Of course, publishing is changing greatly and mightily...and those publishing houses are losing some of the control they worked so hard to get. But if you want your books in the major bookstores (as long as they exist, of course, and that may not be as long as you think according to this article), the big publishers are the way to go.

So, goodbye clever, blood-sweat-and-tears title. Goodbye, killer-concept-for-my-cover-that-will-sell-a-million-books.

I've written before of crappy Photoshopping. It's one of my favorite blog labels for any post that involves something I've cobbled together using photo-editing software. In my wild, younger days of new authorship, I dreamed of seeing the cover I designed on bookshelves. So I produced different versions of covers for my books, most notably I, Crimsonstreak and The Franchise. Since the world isn't likely to see these covers in reality...when my books hit big, they'll have a professional artist do something masterful that relates in no way to the plot...I thought I'd share some of my concepts with you.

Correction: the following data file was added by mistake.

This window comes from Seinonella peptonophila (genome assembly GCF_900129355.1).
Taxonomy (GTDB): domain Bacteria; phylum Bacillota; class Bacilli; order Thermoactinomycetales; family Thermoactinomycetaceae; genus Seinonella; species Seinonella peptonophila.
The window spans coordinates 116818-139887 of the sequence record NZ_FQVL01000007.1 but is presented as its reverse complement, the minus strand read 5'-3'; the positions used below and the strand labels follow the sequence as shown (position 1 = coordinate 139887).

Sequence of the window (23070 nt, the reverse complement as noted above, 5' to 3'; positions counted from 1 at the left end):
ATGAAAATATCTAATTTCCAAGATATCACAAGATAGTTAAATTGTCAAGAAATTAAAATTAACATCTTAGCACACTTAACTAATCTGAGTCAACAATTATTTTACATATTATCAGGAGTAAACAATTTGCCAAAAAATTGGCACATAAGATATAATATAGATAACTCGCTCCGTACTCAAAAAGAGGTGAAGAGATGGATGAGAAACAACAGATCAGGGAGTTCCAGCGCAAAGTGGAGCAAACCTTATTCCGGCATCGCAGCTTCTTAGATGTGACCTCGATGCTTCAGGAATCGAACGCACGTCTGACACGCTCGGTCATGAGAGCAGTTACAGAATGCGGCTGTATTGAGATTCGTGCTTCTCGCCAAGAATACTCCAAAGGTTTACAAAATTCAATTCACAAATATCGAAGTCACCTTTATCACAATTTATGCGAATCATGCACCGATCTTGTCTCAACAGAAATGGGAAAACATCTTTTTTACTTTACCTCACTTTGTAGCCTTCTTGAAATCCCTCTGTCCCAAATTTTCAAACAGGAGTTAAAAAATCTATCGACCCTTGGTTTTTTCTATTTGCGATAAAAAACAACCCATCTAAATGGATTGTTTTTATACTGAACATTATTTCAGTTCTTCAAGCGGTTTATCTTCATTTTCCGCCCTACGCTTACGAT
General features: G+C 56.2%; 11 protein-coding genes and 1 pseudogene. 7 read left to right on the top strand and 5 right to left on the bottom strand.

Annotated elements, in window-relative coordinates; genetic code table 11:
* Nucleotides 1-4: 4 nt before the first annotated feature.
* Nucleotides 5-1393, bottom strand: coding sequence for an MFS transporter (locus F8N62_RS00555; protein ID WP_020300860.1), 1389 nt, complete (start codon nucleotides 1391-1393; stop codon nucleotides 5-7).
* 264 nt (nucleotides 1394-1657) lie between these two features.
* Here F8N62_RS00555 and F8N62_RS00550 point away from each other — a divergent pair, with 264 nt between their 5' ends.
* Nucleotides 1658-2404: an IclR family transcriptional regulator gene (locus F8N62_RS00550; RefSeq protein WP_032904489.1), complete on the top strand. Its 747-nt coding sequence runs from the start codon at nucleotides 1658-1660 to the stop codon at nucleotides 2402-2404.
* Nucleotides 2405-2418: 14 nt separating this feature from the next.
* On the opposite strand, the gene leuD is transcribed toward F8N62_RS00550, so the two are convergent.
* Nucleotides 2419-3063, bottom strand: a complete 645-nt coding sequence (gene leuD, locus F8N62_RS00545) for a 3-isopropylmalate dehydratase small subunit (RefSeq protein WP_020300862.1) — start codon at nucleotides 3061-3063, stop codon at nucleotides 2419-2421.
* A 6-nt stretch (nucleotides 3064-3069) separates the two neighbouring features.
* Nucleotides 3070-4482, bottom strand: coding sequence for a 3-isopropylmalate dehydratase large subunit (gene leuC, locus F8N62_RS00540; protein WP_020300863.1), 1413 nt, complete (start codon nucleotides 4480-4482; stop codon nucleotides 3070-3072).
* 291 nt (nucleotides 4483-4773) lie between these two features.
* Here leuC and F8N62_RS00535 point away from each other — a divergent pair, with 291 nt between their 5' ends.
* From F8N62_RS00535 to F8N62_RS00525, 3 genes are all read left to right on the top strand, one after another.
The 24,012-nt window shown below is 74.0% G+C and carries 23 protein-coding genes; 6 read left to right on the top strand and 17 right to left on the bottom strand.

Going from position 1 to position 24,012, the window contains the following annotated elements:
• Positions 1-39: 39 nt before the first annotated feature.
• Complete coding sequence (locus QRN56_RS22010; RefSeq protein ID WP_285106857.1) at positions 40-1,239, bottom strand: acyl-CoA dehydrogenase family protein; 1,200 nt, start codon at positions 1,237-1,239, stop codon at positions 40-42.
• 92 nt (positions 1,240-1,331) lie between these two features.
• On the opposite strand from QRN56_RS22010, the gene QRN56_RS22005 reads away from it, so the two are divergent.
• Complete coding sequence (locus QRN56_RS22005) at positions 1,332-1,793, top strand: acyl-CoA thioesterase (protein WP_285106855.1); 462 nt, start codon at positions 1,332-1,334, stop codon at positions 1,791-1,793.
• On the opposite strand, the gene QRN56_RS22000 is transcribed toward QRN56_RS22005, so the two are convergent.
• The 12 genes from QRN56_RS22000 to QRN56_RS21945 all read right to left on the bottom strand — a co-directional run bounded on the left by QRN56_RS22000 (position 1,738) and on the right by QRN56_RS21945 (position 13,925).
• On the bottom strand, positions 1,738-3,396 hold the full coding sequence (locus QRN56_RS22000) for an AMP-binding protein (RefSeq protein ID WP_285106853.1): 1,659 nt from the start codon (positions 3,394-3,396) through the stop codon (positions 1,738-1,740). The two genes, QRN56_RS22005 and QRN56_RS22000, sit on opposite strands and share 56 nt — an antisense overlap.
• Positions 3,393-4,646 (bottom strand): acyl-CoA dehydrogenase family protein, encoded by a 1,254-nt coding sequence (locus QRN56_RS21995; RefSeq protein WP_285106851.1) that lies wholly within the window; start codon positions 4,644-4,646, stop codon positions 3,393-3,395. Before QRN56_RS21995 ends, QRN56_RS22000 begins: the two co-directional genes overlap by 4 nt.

Let's start with I, Crimsonstreak. The book is a first-person account of a super-fast hero whose father takes over the world. How do you know it's a first-person account? Look at the title, silly! It's I, Crimsonstreak!. Get it? Get it?

Anyway, the story involves a new, evil empire called the "New World Common Wealth" and the main character's efforts to set the world right. It just so happens that Crimsonstreak's father--a reformed supervillain--has taken over most of the earth while playing his own demented game of Risk. The hero wears red, which I guess is a nod to the Flash.

I made these cover concepts three or four years ago. The first one is the first design I came up with and I'm rather fond of it. The stick figure (thank you, clip art!) represents Crimsonstreak, the red lines are the red blur you see when he runs, and the circle in the bottom-right is the earth as represented by a logo for the New World Common Wealth (with the "W" doubling as both "World" and "Wealth" in the symbol). There's kind of an eclipse thing going on with the logo, too.

The next two designs are just variations on that same concept, minus the NWCW logo. I probably like the one with the box better.